April 14, 2020, was the original end-of-support date for Windows 10 Enterprise and Education 1709. However, due to COVID-19, Microsoft has increased the original 30-month support term up to 36 months. This extension will provide organizations short-term relief from being forced into upgrading when there are more critical priorities. October 13, 2020, is the updated end-of-support deadline for Windows 10 Enterprise and Education 1709.
In an official statement, Microsoft’s Director of Program Management, John Cable, wrote, “To ease one of the many burdens you are currently facing, and based on customer feedback, we have decided to delay the scheduled end of service date for the Enterprise, Education, and IoT Enterprise editions of Windows 10, version 1709.”
Up until February 2018, Microsoft had reduced its support cycle down to 18 months. This was in the hope to limit the various versions of Windows 10 Enterprise and Education that needed to be supported. It was a costly business to be in and left much flexibility to organizations who wanted to remain on older versions. In February 2018, after much customer feedback, it was announced that support would be increased to 24 months from release. Finally in September 2018, it was further announced that support would now be increased to 30 months.
At this moment, Windows 10 Home and Pro 1709 end-of-support deadline remains April 9, 2019.
Moving forward, it would be best to monitor support and upgrade announcements as there will likely be further delays and extensions while many businesses work towards business continuity. In light of these special circumstances, Microsoft could very well defer upgrades to 2021 and continue to support other versions of Windows 10 that have approaching end-of-support dates.
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Google has announced a premium support plan for its cloud customers, promising a 15-minute response to the highest severity tickets. Google’s cloud has long struggled with enterprise customers – especially when compared to giants Microsoft and AWS – and this announcement is the latest incarnation of Google’s push to better serve a critical constituency.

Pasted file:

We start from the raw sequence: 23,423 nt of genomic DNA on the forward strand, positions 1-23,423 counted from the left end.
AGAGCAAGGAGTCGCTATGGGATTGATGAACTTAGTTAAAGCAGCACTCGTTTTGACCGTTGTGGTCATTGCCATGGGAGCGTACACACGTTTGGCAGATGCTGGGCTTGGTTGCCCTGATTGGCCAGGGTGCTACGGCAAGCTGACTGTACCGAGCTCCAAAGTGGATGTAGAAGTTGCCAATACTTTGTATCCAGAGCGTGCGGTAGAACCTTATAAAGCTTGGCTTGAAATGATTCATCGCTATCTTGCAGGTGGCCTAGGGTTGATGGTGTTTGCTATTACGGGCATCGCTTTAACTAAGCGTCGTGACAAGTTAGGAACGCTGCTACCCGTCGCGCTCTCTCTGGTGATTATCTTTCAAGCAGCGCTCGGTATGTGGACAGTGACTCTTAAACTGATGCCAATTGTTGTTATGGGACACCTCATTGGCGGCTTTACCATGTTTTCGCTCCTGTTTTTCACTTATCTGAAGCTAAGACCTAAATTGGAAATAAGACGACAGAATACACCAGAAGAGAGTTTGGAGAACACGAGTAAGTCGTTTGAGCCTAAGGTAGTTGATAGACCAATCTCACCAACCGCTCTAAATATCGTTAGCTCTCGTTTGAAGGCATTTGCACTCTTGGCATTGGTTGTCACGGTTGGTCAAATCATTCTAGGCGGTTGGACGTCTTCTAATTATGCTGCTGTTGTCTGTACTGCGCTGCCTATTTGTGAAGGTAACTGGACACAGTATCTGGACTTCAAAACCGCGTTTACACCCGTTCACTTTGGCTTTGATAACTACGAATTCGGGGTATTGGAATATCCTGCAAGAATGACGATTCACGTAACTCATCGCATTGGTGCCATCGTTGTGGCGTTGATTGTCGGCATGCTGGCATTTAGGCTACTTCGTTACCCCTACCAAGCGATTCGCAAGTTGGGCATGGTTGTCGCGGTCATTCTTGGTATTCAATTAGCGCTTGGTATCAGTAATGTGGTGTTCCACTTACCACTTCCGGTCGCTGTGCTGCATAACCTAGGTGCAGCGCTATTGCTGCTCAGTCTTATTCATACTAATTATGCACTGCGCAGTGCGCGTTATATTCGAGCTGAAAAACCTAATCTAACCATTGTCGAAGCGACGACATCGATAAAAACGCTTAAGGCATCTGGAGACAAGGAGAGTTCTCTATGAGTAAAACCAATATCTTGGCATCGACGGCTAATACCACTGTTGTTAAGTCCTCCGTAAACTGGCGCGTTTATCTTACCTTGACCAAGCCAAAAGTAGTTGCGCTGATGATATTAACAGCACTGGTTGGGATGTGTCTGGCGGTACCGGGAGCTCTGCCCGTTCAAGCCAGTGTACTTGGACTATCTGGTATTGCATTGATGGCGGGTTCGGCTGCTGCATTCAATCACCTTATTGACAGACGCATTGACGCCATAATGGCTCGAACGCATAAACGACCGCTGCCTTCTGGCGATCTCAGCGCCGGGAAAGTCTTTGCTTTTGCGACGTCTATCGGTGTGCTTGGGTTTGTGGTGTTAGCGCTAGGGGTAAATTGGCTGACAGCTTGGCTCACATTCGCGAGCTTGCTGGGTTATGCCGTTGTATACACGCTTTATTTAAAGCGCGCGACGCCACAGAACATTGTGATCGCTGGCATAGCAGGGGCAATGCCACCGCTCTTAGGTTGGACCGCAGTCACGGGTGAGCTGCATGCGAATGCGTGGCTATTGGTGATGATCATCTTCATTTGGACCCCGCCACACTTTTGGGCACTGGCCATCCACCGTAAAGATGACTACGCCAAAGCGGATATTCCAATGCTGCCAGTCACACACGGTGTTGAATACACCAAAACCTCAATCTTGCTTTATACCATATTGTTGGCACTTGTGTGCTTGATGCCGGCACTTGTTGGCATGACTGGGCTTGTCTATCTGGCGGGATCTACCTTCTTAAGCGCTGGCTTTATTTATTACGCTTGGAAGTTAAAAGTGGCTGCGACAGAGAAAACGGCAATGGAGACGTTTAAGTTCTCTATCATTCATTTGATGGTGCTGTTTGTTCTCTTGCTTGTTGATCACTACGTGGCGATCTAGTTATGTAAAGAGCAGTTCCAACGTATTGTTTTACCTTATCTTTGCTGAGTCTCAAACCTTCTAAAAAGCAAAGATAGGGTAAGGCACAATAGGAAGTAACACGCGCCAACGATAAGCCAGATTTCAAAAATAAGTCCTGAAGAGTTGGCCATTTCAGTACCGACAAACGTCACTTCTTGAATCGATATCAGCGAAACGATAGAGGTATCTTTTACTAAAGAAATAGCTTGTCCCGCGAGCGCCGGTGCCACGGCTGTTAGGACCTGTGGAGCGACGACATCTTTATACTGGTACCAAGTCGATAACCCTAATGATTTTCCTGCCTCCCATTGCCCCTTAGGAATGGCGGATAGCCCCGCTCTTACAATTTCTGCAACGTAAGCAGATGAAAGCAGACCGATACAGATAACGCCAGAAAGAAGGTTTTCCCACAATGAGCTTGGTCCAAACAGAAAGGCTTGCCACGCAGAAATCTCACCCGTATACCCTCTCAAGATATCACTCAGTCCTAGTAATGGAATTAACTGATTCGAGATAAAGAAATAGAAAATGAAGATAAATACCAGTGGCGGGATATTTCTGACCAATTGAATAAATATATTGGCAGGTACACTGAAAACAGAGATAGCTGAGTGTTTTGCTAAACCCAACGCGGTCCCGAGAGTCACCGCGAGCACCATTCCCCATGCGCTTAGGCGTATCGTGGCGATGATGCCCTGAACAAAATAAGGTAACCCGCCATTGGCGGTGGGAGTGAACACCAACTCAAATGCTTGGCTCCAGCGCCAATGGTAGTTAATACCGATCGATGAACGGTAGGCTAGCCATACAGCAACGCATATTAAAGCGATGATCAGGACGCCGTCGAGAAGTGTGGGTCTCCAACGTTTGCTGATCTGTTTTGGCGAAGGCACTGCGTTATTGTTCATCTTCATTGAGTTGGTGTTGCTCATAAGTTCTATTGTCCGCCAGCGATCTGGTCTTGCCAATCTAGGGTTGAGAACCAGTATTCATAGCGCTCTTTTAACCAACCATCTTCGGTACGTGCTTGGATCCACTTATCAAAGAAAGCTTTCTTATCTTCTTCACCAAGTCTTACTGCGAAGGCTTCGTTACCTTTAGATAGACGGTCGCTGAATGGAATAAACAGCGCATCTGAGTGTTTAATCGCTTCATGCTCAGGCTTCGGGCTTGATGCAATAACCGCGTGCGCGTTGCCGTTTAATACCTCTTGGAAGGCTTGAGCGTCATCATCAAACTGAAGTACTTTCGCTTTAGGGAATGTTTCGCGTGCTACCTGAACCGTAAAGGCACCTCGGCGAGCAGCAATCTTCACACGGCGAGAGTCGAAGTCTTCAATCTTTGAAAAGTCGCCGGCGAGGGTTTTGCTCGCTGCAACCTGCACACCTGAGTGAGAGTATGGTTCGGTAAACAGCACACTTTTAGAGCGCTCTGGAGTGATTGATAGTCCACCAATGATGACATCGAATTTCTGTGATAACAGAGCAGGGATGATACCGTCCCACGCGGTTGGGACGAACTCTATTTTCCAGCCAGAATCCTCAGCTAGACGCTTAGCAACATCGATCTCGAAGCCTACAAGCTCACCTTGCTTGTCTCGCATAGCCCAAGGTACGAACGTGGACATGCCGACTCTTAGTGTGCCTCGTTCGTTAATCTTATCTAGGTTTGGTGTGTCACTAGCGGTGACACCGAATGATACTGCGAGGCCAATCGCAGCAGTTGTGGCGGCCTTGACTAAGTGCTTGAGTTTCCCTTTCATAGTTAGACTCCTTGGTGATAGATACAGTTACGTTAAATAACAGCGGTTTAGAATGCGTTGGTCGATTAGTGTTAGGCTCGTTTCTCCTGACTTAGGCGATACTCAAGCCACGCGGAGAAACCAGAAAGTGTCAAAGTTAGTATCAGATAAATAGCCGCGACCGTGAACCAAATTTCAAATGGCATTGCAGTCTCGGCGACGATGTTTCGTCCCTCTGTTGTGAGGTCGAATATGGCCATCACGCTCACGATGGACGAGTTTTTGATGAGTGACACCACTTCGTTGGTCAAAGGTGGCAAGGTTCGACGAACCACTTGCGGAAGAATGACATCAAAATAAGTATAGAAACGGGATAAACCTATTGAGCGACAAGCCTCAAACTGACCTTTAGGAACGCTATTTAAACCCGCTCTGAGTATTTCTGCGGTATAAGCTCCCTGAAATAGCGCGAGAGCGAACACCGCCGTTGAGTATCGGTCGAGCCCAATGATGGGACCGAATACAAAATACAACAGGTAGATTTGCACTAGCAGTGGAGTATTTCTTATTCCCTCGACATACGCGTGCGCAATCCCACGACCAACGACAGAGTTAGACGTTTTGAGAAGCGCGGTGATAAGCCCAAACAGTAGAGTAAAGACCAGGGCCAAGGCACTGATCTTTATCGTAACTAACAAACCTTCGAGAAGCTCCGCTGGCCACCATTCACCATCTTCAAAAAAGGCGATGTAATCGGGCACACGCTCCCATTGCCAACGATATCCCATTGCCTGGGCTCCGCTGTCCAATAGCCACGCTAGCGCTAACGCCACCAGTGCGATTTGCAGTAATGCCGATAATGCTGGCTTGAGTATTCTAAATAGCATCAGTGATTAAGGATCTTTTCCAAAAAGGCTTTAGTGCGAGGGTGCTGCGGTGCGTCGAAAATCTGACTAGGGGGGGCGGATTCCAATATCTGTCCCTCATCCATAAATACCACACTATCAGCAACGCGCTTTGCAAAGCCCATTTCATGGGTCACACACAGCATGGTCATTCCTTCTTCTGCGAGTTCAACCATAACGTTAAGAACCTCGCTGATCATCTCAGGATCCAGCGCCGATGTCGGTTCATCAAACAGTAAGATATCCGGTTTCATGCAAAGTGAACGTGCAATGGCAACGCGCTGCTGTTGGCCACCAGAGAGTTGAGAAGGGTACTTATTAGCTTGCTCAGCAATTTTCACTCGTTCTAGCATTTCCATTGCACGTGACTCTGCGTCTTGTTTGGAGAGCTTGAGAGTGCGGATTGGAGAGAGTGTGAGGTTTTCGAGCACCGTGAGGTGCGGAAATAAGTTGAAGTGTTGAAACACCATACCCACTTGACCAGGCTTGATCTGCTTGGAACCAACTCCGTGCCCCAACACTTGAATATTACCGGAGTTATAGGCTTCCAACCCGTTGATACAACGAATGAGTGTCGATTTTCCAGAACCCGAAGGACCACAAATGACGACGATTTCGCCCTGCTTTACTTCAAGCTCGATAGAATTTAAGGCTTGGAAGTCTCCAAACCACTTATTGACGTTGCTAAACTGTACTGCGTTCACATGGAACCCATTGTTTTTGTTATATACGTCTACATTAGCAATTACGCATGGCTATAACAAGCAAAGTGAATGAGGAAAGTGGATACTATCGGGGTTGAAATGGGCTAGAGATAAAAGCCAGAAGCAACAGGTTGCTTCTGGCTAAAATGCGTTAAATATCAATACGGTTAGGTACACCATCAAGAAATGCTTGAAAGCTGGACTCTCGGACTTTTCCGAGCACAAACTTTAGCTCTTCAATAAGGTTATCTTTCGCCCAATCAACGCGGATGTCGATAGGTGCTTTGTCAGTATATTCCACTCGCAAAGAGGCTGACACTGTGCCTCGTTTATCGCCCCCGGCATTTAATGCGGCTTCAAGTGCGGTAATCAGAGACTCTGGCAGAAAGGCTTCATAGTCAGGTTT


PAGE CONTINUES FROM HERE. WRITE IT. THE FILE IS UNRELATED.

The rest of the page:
In January, Microsoft announced what it’s calling “the largest expansion of its Canadian-based cloud computing infrastructure” since 2016. Additional availability zones and services will increase capacity for cloud-hungry Canadians, and the addition of an Azure ExpressRoute site in Vancouver will guarantee security and performance in a regulated jurisdiction.
Microsoft’s announcement that server-side encryption with customer managed keys for Azure Managed Disks is now available is welcome news for security-minded public cloud customers. Managing one’s own keys in a cloud environment can be an important step in complying with regulatory requirements, and this new feature should open Azure Managed Disks to a wider group of customers who may have held back for this reason.
Amazon Web Services (AWS) has provided its customers with better options for Virtual Private Cloud (VPC) ingress routing. Customers will have to consider which works best for their needs.
AWS VPC Traffic Mirroring gives customers more visibility for out-of-band traffic inspection. This feature is another useful tool for monitoring in the AWS cloud.
Organizations have been running into capacity constraints on cloud infrastructure in regions with enforced social distancing due to COVID-19. Having a back-up plan will be critical to your business continuity plans.
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A year has passed since Microsoft converted Premier Support to Unified. High costs, little information, and few comparable options make it difficult for many organizations to decide whether to keep Unified Support, find an alternative, or drop it all together.